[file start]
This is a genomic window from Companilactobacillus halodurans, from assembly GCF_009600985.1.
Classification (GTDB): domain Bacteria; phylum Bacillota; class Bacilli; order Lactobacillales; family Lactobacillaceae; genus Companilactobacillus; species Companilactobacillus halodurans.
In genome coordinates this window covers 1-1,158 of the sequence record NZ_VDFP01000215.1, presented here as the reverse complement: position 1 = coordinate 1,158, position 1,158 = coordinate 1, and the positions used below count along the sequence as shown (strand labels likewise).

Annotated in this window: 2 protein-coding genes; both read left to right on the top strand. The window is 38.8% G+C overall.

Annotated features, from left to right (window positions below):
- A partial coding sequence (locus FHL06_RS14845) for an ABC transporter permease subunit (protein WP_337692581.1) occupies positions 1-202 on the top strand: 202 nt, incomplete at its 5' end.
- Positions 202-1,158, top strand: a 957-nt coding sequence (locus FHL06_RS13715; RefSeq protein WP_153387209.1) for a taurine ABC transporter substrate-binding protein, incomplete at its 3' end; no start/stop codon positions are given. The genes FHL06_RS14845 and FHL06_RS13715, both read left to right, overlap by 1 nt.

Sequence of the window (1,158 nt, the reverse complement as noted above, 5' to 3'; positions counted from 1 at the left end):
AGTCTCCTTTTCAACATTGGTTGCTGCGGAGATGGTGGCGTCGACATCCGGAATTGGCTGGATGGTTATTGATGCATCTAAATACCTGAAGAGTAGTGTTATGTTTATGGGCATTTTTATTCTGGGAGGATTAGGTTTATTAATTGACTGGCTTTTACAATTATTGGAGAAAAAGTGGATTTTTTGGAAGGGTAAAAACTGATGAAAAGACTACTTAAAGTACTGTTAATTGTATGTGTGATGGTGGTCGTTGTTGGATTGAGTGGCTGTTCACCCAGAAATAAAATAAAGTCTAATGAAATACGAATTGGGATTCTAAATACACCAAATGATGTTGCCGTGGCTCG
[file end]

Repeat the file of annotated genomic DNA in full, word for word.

This is a genomic window from Companilactobacillus halodurans, from assembly GCF_009600985.1.
Classification (GTDB): domain Bacteria; phylum Bacillota; class Bacilli; order Lactobacillales; family Lactobacillaceae; genus Companilactobacillus; species Companilactobacillus halodurans.
In genome coordinates this window covers 1-1,158 of the sequence record NZ_VDFP01000215.1, presented here as the reverse complement: position 1 = coordinate 1,158, position 1,158 = coordinate 1, and the positions used below count along the sequence as shown (strand labels likewise).

Annotated in this window: 2 protein-coding genes; both read left to right on the top strand. The window is 38.8% G+C overall.

Annotated features, from left to right (window positions below):
- A partial coding sequence (locus FHL06_RS14845) for an ABC transporter permease subunit (protein WP_337692581.1) occupies positions 1-202 on the top strand: 202 nt, incomplete at its 5' end.
- Positions 202-1,158, top strand: a 957-nt coding sequence (locus FHL06_RS13715; RefSeq protein WP_153387209.1) for a taurine ABC transporter substrate-binding protein, incomplete at its 3' end; no start/stop codon positions are given. The genes FHL06_RS14845 and FHL06_RS13715, both read left to right, overlap by 1 nt.

Sequence of the window (1,158 nt, the reverse complement as noted above, 5' to 3'; positions counted from 1 at the left end):
AGTCTCCTTTTCAACATTGGTTGCTGCGGAGATGGTGGCGTCGACATCCGGAATTGGCTGGATGGTTATTGATGCATCTAAATACCTGAAGAGTAGTGTTATGTTTATGGGCATTTTTATTCTGGGAGGATTAGGTTTATTAATTGACTGGCTTTTACAATTATTGGAGAAAAAGTGGATTTTTTGGAAGGGTAAAAACTGATGAAAAGACTACTTAAAGTACTGTTAATTGTATGTGTGATGGTGGTCGTTGTTGGATTGAGTGGCTGTTCACCCAGAAATAAAATAAAGTCTAATGAAATACGAATTGGGATTCTAAATACACCAAATGATGTTGCCGTGGCTCG